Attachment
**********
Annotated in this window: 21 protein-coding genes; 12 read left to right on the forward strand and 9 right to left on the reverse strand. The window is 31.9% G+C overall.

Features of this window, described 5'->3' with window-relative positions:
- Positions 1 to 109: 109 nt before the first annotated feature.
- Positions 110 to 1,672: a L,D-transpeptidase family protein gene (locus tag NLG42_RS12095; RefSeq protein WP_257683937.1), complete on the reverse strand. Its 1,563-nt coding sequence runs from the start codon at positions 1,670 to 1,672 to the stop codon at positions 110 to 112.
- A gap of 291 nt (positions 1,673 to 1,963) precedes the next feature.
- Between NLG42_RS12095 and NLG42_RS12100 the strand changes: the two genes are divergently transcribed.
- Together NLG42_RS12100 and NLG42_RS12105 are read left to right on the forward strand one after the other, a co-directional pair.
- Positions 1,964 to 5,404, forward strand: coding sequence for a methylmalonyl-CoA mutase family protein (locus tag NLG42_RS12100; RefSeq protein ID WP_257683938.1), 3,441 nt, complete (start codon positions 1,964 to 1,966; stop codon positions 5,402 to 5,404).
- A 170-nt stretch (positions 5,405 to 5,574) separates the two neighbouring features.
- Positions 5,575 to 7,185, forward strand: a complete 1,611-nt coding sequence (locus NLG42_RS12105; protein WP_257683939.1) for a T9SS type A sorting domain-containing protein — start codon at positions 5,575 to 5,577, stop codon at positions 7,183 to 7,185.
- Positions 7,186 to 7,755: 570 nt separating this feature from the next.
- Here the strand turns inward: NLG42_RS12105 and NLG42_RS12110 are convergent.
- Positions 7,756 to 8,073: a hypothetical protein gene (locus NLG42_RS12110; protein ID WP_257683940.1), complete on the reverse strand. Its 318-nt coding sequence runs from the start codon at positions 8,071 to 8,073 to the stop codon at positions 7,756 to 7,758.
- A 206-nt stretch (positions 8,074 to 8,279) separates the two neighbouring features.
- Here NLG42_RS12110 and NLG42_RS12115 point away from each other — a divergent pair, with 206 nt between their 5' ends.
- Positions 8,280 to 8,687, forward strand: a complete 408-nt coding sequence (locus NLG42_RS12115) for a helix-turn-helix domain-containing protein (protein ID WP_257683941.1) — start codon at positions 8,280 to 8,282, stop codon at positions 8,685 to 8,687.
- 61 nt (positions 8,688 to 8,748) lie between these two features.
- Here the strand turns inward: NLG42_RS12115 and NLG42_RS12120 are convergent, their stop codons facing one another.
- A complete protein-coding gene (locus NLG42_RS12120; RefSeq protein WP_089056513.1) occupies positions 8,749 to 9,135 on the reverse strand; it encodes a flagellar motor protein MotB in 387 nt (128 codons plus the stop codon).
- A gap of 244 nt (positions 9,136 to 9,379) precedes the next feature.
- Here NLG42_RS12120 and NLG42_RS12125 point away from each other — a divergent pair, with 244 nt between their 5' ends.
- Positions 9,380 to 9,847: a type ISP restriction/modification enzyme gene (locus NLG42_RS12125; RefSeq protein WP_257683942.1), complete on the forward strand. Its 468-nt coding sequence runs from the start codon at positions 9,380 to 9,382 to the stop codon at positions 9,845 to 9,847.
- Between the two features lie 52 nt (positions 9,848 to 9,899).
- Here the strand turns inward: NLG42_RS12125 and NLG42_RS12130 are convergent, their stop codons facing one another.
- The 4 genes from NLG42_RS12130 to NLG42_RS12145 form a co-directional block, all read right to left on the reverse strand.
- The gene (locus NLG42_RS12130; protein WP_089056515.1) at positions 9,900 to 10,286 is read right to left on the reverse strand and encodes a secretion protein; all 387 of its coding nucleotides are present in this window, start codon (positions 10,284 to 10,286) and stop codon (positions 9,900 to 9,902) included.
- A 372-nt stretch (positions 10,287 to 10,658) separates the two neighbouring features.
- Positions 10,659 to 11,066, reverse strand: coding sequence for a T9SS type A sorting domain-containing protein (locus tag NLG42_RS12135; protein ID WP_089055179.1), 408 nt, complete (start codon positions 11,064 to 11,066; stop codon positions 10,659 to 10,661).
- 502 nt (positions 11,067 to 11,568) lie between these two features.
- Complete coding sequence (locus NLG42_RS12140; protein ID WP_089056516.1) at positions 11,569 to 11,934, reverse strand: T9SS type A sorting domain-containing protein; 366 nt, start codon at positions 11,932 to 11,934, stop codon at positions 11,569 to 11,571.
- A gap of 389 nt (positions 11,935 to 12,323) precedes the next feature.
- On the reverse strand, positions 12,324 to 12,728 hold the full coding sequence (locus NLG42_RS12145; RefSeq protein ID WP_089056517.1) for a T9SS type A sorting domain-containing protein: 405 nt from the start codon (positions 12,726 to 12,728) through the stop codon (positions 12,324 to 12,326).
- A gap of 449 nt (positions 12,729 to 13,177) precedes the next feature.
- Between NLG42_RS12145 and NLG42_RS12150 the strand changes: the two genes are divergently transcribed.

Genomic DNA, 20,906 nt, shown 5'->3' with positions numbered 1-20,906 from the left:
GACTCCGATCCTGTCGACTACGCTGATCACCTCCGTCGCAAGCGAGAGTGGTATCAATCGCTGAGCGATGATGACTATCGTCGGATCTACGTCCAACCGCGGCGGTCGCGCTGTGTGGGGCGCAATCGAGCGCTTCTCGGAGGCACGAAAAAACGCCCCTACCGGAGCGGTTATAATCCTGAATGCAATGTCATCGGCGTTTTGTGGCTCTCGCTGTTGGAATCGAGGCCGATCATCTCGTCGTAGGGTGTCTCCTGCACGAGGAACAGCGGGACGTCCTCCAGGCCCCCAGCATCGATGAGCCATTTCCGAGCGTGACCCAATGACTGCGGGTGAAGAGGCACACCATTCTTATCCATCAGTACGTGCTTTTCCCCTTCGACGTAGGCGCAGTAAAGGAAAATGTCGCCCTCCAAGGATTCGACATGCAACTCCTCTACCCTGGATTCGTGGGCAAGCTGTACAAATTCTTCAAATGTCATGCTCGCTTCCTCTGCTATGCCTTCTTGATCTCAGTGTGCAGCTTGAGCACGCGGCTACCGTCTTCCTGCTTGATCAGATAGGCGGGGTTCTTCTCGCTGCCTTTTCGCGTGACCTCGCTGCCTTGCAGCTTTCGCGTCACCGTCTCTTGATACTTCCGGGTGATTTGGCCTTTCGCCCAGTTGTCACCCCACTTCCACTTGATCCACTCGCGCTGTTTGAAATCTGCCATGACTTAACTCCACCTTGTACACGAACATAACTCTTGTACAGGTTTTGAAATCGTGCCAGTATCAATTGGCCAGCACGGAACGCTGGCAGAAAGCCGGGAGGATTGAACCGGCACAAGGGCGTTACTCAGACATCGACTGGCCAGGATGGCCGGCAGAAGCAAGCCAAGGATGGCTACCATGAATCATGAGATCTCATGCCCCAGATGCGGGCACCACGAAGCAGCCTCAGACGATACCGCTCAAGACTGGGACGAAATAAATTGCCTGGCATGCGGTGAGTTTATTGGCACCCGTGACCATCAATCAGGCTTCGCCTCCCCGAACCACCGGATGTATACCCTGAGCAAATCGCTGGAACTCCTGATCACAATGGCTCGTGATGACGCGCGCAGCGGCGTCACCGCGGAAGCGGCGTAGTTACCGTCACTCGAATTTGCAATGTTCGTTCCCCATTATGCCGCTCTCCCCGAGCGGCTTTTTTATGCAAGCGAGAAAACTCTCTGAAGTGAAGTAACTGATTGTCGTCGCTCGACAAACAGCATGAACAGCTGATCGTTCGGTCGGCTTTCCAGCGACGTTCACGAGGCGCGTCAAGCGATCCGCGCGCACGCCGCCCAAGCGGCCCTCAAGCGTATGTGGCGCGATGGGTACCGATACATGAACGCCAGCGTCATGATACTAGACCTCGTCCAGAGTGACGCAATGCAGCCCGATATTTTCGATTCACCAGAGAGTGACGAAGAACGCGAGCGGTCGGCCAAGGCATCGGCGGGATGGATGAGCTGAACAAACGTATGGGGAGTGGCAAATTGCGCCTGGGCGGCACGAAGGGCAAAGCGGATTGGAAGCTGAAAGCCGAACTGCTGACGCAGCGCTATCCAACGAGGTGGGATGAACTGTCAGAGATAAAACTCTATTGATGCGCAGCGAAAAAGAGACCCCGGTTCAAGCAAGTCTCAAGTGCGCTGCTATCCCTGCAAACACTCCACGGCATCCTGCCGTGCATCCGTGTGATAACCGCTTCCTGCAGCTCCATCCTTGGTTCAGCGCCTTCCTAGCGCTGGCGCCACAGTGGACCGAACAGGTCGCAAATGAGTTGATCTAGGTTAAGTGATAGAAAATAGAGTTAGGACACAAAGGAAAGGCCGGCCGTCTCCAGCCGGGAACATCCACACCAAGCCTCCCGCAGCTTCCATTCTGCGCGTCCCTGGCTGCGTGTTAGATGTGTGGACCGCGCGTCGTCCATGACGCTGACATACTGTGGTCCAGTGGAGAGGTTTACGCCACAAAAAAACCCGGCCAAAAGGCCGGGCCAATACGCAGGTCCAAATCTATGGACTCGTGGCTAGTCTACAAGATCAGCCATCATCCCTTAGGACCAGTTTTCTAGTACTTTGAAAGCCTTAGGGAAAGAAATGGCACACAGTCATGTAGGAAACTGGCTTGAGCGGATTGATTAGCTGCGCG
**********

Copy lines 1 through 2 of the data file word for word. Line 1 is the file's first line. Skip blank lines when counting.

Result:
Annotated in this window: 21 protein-coding genes; 12 read left to right on the forward strand and 9 right to left on the reverse strand. The window is 31.9% G+C overall.

Features of this window, described 5'->3' with window-relative positions: